It might be hard for you to know if or when your hobby could be considered a full-time business. Fortunately, the government knows.
According to the Australian Government, the differences between a hobby and a business are clearly delineated. Businesses come with tax, insurance and legal obligations. Hobbies, meanwhile, are done during leisure time solely for pleasure.
The government also clearly defines the purposes of a business as opposed to the purposes of hobbies. The intent of business is to make money; the intent of a hobby is to enjoy a recreational activity. Feel free to use that line next time mum invites you to work in the garden, by the way. If it isn't for pleasure, it isn't a hobby.
Only businesses may have an ABN and register for GST. So should you take these steps to formalise a hobby that has begun to make you money?
If you're on the fence, read on and consider some ways to work up to basing a full-time business on your unique hobby.
Hobbies: the spice of life
So, what is a hobby anyway? It's something you do just for the enjoyment of it. It might be playing or listening to music. It could be painting. Classic hobbies include tinkering in the garden (like mum), surfing and sport, baking and reading. Even playing video games could count as a hobby.
A late 2020 survey by Statista found that Aussies list music, food and travel as top hobbies. These are all pursuits undertaken purely for enjoyment.
When a hobbyist is asked to create a product or service for a friend — perhaps to prepare a special dish for a friend's anniversary or to act as a travel guide to a pal's cousin — she should charge only the costs of her materials, the Australian Government says.
Intent to make money is a sign that your venture may be morphing into a business.
Hold off going formal with a side hustle
If you're reluctant to formally begin a business venture full time, consider thinking of your hobby as a side hustle. Side hustles and gigs are a less-regulated part of the economy, although many actors would like to see that change. For now, though, side hustles can be a way to slowly shift your intentionality. It's a less intimidating way to transition toward becoming a business without taking on the commitment of registering and even relying on your upstart company for regular income.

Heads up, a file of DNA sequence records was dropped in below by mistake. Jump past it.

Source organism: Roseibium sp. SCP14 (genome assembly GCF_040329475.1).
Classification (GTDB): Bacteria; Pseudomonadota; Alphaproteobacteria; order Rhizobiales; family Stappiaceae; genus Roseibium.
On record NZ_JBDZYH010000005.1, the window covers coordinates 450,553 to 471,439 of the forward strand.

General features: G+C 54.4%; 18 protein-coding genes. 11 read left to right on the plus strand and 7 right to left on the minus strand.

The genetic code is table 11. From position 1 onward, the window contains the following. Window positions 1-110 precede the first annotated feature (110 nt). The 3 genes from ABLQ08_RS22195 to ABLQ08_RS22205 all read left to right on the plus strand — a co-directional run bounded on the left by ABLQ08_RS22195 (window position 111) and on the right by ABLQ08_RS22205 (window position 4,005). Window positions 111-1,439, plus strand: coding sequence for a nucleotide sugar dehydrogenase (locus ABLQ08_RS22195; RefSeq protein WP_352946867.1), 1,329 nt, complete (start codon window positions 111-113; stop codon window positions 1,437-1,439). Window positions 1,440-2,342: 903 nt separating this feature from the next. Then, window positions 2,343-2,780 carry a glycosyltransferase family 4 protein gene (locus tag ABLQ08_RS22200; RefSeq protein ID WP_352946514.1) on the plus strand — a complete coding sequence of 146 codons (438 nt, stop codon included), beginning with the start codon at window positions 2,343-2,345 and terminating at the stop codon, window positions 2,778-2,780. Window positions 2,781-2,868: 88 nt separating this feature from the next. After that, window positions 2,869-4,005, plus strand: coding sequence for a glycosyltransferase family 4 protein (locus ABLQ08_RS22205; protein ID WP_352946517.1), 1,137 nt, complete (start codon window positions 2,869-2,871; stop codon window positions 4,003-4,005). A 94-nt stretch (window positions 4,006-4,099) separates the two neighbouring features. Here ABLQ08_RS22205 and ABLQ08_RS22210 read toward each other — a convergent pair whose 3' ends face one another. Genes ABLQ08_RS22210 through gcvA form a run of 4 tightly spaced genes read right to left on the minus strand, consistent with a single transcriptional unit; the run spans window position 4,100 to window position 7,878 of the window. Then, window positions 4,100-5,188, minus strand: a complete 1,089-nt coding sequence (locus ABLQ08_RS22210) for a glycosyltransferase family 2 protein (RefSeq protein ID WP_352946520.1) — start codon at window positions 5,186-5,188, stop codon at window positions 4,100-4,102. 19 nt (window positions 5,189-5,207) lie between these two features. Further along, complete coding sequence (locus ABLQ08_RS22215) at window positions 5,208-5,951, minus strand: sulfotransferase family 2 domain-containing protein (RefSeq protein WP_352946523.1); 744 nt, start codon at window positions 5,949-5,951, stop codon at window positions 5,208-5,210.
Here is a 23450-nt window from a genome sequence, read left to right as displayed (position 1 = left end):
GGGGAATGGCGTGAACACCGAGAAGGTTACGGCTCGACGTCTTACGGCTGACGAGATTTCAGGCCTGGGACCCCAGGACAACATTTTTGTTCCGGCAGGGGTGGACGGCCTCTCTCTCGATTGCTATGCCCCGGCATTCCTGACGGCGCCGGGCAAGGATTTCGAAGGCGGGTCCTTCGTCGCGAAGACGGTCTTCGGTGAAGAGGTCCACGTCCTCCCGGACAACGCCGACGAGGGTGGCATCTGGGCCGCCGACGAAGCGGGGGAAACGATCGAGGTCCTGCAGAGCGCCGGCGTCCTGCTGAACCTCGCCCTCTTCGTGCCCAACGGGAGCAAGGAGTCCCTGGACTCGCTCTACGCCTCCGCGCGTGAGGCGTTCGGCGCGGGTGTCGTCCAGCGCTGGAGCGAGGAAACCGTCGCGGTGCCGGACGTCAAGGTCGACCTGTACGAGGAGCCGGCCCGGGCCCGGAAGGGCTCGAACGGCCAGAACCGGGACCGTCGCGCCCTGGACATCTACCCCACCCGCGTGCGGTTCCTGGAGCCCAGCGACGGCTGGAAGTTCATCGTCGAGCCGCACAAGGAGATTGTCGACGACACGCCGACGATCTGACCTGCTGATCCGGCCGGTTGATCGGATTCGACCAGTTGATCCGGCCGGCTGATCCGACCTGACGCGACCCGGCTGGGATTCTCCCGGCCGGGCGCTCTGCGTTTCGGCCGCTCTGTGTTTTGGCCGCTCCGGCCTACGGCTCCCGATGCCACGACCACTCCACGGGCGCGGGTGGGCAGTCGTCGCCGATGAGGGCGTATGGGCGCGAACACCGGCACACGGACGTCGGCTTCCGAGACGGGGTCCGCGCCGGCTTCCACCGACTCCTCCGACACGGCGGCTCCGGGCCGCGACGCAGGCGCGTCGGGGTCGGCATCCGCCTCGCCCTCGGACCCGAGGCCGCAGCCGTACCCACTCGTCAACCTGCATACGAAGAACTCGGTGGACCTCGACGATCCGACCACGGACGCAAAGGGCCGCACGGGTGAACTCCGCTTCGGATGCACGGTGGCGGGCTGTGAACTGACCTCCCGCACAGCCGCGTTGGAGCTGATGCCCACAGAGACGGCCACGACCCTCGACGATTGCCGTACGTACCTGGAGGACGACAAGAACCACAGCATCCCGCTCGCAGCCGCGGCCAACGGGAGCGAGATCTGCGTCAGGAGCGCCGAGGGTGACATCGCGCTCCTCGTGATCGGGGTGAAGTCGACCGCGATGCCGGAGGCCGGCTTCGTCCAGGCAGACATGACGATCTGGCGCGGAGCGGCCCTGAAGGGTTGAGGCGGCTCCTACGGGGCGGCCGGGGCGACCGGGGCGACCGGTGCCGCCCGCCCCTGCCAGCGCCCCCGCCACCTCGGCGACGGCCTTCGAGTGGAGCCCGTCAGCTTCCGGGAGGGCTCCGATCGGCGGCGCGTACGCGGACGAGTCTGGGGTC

What's a side hustle? This is informal work done to earn an emergency fund, extra cash or supplementary income. It's done alongside a full-time job, be that paid work or caring for children. Mothers have long relied on "piece work" to make extra income for their families. Back before the Second World War, this could range from watching a friend's child to mending clothes.
According to a study implemented by the design platform Canva, Australia is a great place to have a side hustle, ranking it third among OECD countries for the highest average fee freelancers can earn on Canva at $766.
Sample Side Hustles
There are a myriad of ways to turn a hobby into a side hustle. Love baking? You can start creating cakes for friends as a side hustle to see if you'd truly want to turn your love of confectionery into a bakery biz.
The Daily Telegraph reports that 2 in 5 Australians are earning cash on the side by renting bits of their owned homes or property. Doing so ranges from renting a room to renting space in a shed on the property. Some open their uniquely styled homes for photoshoots. Homeowners with pools rent out their pool by the hour.
Are you good with tools? Have a look at this Sydney Morning Herald piece on millennials who are fixing up camper vans and renting them at rates far exceeding initial expectations.
Perhaps fashion and secondhand shopping is more your speed. Expand your hunt for a bargain into a money-making enterprise by leveraging your knowledge of fashion brands and selling good finds to your social circles.
Of course, a side hustle isn't the same as a reliable income. According to the Australian Council of Trade Unions, there are 2.3 million casual workers in the country including gig workers. More than 400,000 people are working on fixed-term contracts.
"Unreliable work means unreliable income and unreliable spending in local businesses. Stability of work and income for working people underpins the entire economy," said ACTU Secretary Sally McManus.
When to get serious and open a business
Turning a hobby into a full-time business means learning to think of yourself as an entrepreneur engaged in making a living independently.
You'll be setting price points, tracking hours worked and carefully planning. You'll be thinking about adding value for clients, beating competitors, keeping overhead low, marketing and achieving earnings goals.
It's a lot to consider, and plenty of hobbyists are surprised to learn all the considerations they'll need to factor into their business, said Erin Madeley of the Perth Makers Market, via Behind the Brands.
If you believe your hobby or side hustle has the potential to become a business, reach out to WMC Accounting. We take great pride in helping you understand all aspects of launching a successful venture, from business strategy and planning to tax obligations. Contact us today to learn more.